Cinema distribution in the 21st century is a joke. Films even slightly outside of the mainstream may never get picked up, may get left behind and instantly forgotten or – at best – live half-lives on torrents. Despite being made by a filmmaker whose work a number of people look forward to, this looked like it was going to be the fate of Trash Humpers.
Made in 2009 on VHS technology, the film features four actors in face prosthetics playing the role of a strange gang of elderly troublemakers who do indeed hump trash in Nashville. A distributor bureaucrat would look at this synopsis and decide that there is no profitability in Trash Humpers and pass on it. So we should be grateful to Warp (and Drag City in the US) for stepping in to save the movie from oblivion. Trash Humpers had not even managed to appear on torrents before they stepped in, so that it has now been screened at cinemas (outside of a few festival one-offs) and will soon be pressed onto DVD is a good thing.
But being instantly forgotten is what a part of Korine wanted for this film. He didn’t shoot it on VHS just because it would be cheaper. He wanted it to seem occult, secret, backwards:
“We thought of not putting titles or anything at all on the film. There was even a conversation at one point about just making a bunch of copies and leaving them on the sidewalk somewhere, and seeing what would happen.”
Inevitably, perhaps, he didn’t do that and now Trash Humpers finally has a proper release. The screening at the ICA on Thursday 10th June was hosted by the film blog Ultra Culture. They put a lot of effort into their hosting duties. A man from the website (whose name I don’t know and will hereon be referred to as “Ultra Culture”) took the mic and started talking to the audience about Junior Apprentice and who is good on it. He then asked for a volunteer who won a can of coke and some sweeties. He then asked for volunteers to wear bin-liners and do Trash Humper impressions to be judged by Harmony Korine, who was there via Skype. He made everyone at the end of the aisles stand up and gave them prizes of DVDs and books. He asked if anyone in the audience had a birthday coming up. He then made everyone sing “Happy Birthday” to that person. She won a chocolate cake. There was a surplus of prizes, so the rest of the entertainment included Ultra Culture asking who wanted the rest of the prizes. He asked who wanted a James Bond t-shirt and then gave it to them. Then he asked who wanted a Star Wars t-shirt and then gave it to them.
The whole thing was like a children’s birthday party hosted by T4. I had come to the cinema to see a movie, not to participate in the mandatory up-for-a-laugh activities of an 18 to 30 holiday. If Ultra Culture had asked audience members to pass a balloon to each using only their legs, then I wouldn’t have been surprised.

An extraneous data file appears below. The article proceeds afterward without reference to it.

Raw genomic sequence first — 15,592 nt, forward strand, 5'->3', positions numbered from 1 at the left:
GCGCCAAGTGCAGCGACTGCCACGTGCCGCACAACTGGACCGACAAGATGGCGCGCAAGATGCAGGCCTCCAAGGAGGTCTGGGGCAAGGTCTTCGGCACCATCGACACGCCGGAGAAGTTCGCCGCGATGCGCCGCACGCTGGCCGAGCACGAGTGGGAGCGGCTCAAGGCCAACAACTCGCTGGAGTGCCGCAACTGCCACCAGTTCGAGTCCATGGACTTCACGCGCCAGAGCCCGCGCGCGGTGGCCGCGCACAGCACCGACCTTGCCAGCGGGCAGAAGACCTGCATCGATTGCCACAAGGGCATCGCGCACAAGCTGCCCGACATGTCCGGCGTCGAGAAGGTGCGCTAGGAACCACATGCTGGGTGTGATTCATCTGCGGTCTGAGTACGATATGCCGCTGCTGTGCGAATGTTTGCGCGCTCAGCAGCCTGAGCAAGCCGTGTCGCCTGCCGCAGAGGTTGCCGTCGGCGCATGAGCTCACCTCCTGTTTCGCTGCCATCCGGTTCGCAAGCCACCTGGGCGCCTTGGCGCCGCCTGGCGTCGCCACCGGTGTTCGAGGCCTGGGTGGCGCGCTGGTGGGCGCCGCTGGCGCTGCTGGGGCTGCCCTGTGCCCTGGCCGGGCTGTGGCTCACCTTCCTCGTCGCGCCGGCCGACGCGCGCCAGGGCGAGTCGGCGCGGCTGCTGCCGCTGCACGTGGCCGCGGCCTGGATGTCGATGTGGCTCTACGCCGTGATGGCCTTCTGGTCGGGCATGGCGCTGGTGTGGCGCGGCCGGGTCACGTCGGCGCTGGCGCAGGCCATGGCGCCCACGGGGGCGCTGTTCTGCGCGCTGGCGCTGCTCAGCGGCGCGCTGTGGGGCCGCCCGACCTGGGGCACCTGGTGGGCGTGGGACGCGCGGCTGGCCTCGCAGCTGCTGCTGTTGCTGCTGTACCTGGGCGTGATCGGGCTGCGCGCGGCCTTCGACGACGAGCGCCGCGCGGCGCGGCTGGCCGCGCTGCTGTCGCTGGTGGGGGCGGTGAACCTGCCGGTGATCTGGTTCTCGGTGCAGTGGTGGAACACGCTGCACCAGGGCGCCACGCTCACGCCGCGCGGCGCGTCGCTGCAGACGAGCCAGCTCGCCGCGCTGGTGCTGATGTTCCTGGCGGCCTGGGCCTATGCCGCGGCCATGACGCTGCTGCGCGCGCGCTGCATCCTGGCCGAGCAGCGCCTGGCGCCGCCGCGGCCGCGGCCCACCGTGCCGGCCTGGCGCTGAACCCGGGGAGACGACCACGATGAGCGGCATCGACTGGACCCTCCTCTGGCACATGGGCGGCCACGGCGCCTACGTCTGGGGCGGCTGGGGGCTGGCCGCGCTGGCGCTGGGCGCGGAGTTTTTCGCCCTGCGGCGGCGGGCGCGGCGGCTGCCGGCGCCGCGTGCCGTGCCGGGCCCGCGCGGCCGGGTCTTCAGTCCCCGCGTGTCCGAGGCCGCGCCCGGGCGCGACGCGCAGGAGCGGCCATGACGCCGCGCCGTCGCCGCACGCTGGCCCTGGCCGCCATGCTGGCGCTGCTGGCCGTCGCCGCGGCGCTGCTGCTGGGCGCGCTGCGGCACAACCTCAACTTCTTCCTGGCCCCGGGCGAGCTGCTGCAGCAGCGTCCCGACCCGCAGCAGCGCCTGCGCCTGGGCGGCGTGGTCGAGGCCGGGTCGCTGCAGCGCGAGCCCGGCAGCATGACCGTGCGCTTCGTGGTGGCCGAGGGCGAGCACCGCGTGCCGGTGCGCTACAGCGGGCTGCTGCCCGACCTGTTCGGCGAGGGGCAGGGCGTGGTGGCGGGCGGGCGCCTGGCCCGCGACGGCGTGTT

These shenanigans culminated – half an hour later – in the screening of a short video where a different Ultra Culture showed clips of Trash Humpers to tourists in Trafalgar Square. You may be surprised to find out that many of them didn’t get it. Maybe this could become a running series of vox pops? Show an arty film to tourists in Trafalgar Square and watch them not get it. Most of those questioned play along gamely, but the whole conceit is so dull. Basically the attitude is, “This film is mental LOL!” The general public is by now so used to the idea of being asked stupid questions by people holding microphones that they can quite easily slot into the role of interviewee. The video is saved by the appearance of Stephen Bayley, who says, “I don’t like music or film or theatre. I don’t like things that unfold in time.”
I’ve one more example of Ultra Cultures’ “LOL wacky!” approach before I get to Trash Humpers itself. The website provided a print-out to audience members that shows a still from Korine’s video The Devil, The Sinner and His Journey, which features Johnny Depp. The text around this still says, “Let’s take a break and look at a picture of Harmony Korine in blackface sitting on a sofa next to Johnny Depp. Awesome.” Apart from the fact that Korine is wearing corpse paint, not blackface, this is a completely moronic statement. It also neatly sums up Ultra Cultures’ dumbed-down mentality in one word: “awesome”. The idea that maybe there’s something more going on in this video or in Korine’s work, the idea that his work might sometimes be unsettling, sad, bleak or scary as well as funny, that he might have been going for something other than ker-razy – all gone, with one word. It’s awesome, dude.
The Trash Humpers aren’t just a joke, they’re demons. Fucking, masturbating, shrieking, singing. Acting like juvenile delinquents with progeria, they are neither old nor young. They are both. They are the two groups that scare the middle ages of society and haunt public space: teenagers and pensioners. Neither have anywhere to go. Some are institutionalised, many wander or hang out in non-places. Empty places like carparks on the side of country highways in the middle of the night or the back alleys of suburban sprawl. But the demonic Humpers do more than loll about aggressively with nothing to do. They furiously dry hump bins and toss off plants and cackle like witches. They fraternise with prostitutes and a transvestite street poet. They fuck the former and kill the latter. This murder, along with many other events, makes a nonsense of the “awesome” reduction of Ultra Culture. The murder is not awesome. The dark colour of the blood, the casual nature of it’s insertion into the narrative after the (not shown) event, the (non) reaction of the Humpers to their murder and the embodied documentation of outmoded VHS technology all cause the aftermath of the murder scene to be anything but meaninglessly or hedonistically “awesome”.